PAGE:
Thursday, July 22, 2010

Spine Scavenger - "Plays the Writings of Commander X" (Hanson) CS

Spine Scavenger (appropriately) comes at Commander X from a military point of view -- more or less claiming that he knows where the greys -- those small, nasty, aliens -- have made their homes. Some of their underground bases are located in the vast synthesized tunnel systems, while others are side by side with the underground facilities being shared with the New World Order* or Secret Government. This is an important addition to the ever-increasing library of subsurface material on subsurface activity.
*aka: generation of total blast-off from order-structure-structure : 1:2:2:1:2:2

After listening to this cassette, I became paranoid. I didn't realize it at first (which I guess is normal with paranoia) but after a while it became increasingly clear that I was not perceiving everyday anxieties normally anymore. They had become more like invasive psychic species, paranormal free radicals, here to convert and abduct me from the inside.

This hour long tape feels like slowly, but frantically ascending acu-pressure up your back, toward your skull. It is slow-burn, long-term dark infusion for real.

Spine Scavenger is Aaron Dilloway (former member of Wolf Eyes). Deep in the muck now. Remember that time we spotted Charles Burltiz off the coast of the 4th tip-center of the Bermuda triangulation vortex? Chuck leaned outta his UFO and strangled out a big "what-up" to the homies going about their confusing lives down below. We were still between earth and sky then. Thank you Spine Scavenger for liberating us, showing us that we are truly free beings. We are grateful for having our spines ripped out. How else would we realize our loose nature?

Highly recommended!! As Dilloway says on the Hanson Recs site, this is ambient.


Sunday, July 18, 2010

Schurt Kwitters - "Schurt Kwitters" (Open Mouth) LP

Offered here is a solo effort from Fat Worm's Jess Goddard. Goddard is the performative punctum of that band, dressing up in fantastic shape-shifting costumes at shows (often changing between several different ones throughout a set) and wiggling around amidst the rest of the band (who are all also wiggling usually) while conjuring up and laying down vocals from various subconscious realms.
Goddard's sounds, and structural creativity on this record however, reveal a patience and a discernability amidst the disregard and playfulness that so fortunately characterize Fat Worm as a group and Goddard's role within it in particular. This record feels concentrated and crafted. It is wonderfully stripped back, and full of energy all over the place.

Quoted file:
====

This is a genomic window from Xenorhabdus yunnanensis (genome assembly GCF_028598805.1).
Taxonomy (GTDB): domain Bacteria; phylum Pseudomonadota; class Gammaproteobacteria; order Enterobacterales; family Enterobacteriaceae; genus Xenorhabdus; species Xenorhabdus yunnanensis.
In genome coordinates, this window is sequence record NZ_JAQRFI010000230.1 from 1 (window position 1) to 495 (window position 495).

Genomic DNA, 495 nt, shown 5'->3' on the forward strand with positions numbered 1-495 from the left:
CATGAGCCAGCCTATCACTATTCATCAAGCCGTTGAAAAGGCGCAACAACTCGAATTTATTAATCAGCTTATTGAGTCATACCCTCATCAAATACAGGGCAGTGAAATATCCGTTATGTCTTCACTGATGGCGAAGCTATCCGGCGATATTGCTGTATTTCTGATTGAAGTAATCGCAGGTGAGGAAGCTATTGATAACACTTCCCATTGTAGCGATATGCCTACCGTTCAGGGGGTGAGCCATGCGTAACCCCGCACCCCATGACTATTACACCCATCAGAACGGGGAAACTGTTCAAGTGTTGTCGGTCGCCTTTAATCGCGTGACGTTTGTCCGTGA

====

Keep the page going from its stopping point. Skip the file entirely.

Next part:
Goddard has worked her way into the circuitry of her sewing machine(s?) and in conjunction with parts of analog synth boxes, manufactures all the sounds on this record. The variable pulse of sewing machine (in addition to whatever mods it is making on circuits of synthesis) is quite apparent throughout side A. It provides rhythm, cycles and a whole range of percussive opportunities which Jess explores thoroughly. The opening section rides along atop a minimal acid-houseish pulse of fat clip static. Small, manageable space-craft pass by each other and wave. Tone here, tone there, teleport. Next piece. A high pitch test whistle is blown from near and far before the seasons change. Autumn patchwork counting and "lets go look underneath these dead leaves" danger. Abduction. Still running - the machine. Etc... Water-soaked woodblocks like lonely buchla mods trying to find their way back to the family crawl, stumble, fall - it's a penetrating needlecraft massacre.

Intentionally or not, Goddard is raising ideas about domesticity, arts and crafts, utility, industrialization, gender, and agression. I would be curious to hear her thoughts on these associations.

Side B: Some silences surround tid bits of wisp-sound-wrangling to start, before making the move for more drilling territory. Sewing-machine ins and outs, static anticipations (that grow into chants), and vague erased and neglected melodies trying to be heard bundle up in short spontaneous compositions throughout the side. Eventually the material settles on a very satisfying, if not a little hesitant, slow cooker jam of sorts - interpolated by quick sew-burning and high-end analog whistling. The side ends quite beautifully, and I just want more and more.

Originally released in 2008 as a tape on Open Mouth, the Northampton based label run by Bill Nace.

Beautiful b/w screen printed collage packaging. Edition of 200. One time pressing. Get it while you can.